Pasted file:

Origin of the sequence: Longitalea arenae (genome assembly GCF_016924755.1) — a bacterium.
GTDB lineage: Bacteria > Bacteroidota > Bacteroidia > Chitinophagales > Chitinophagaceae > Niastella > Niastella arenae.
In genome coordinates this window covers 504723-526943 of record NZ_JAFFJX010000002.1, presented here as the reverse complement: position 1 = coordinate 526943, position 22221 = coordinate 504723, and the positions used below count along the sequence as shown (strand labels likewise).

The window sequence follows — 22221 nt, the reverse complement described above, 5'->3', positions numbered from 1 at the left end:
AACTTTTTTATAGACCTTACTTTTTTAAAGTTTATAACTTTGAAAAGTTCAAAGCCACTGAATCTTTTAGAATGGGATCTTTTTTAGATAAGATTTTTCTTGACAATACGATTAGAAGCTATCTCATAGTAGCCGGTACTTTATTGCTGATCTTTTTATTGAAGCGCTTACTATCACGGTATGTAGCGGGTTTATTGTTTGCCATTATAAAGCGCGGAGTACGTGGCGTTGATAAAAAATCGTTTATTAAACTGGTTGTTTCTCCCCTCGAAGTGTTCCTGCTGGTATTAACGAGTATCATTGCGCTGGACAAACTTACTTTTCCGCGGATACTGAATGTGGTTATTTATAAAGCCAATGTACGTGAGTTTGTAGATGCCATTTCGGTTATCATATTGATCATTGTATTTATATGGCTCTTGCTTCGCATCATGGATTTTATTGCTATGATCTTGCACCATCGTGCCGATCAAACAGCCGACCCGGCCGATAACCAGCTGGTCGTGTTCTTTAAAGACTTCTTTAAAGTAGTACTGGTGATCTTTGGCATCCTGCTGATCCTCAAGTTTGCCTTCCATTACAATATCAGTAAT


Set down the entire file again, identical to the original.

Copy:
Origin of the sequence: Longitalea arenae (genome assembly GCF_016924755.1) — a bacterium.
GTDB lineage: Bacteria > Bacteroidota > Bacteroidia > Chitinophagales > Chitinophagaceae > Niastella > Niastella arenae.
In genome coordinates this window covers 504723-526943 of record NZ_JAFFJX010000002.1, presented here as the reverse complement: position 1 = coordinate 526943, position 22221 = coordinate 504723, and the positions used below count along the sequence as shown (strand labels likewise).

The window sequence follows — 22221 nt, the reverse complement described above, 5'->3', positions numbered from 1 at the left end:
AACTTTTTTATAGACCTTACTTTTTTAAAGTTTATAACTTTGAAAAGTTCAAAGCCACTGAATCTTTTAGAATGGGATCTTTTTTAGATAAGATTTTTCTTGACAATACGATTAGAAGCTATCTCATAGTAGCCGGTACTTTATTGCTGATCTTTTTATTGAAGCGCTTACTATCACGGTATGTAGCGGGTTTATTGTTTGCCATTATAAAGCGCGGAGTACGTGGCGTTGATAAAAAATCGTTTATTAAACTGGTTGTTTCTCCCCTCGAAGTGTTCCTGCTGGTATTAACGAGTATCATTGCGCTGGACAAACTTACTTTTCCGCGGATACTGAATGTGGTTATTTATAAAGCCAATGTACGTGAGTTTGTAGATGCCATTTCGGTTATCATATTGATCATTGTATTTATATGGCTCTTGCTTCGCATCATGGATTTTATTGCTATGATCTTGCACCATCGTGCCGATCAAACAGCCGACCCGGCCGATAACCAGCTGGTCGTGTTCTTTAAAGACTTCTTTAAAGTAGTACTGGTGATCTTTGGCATCCTGCTGATCCTCAAGTTTGCCTTCCATTACAATATCAGTAAT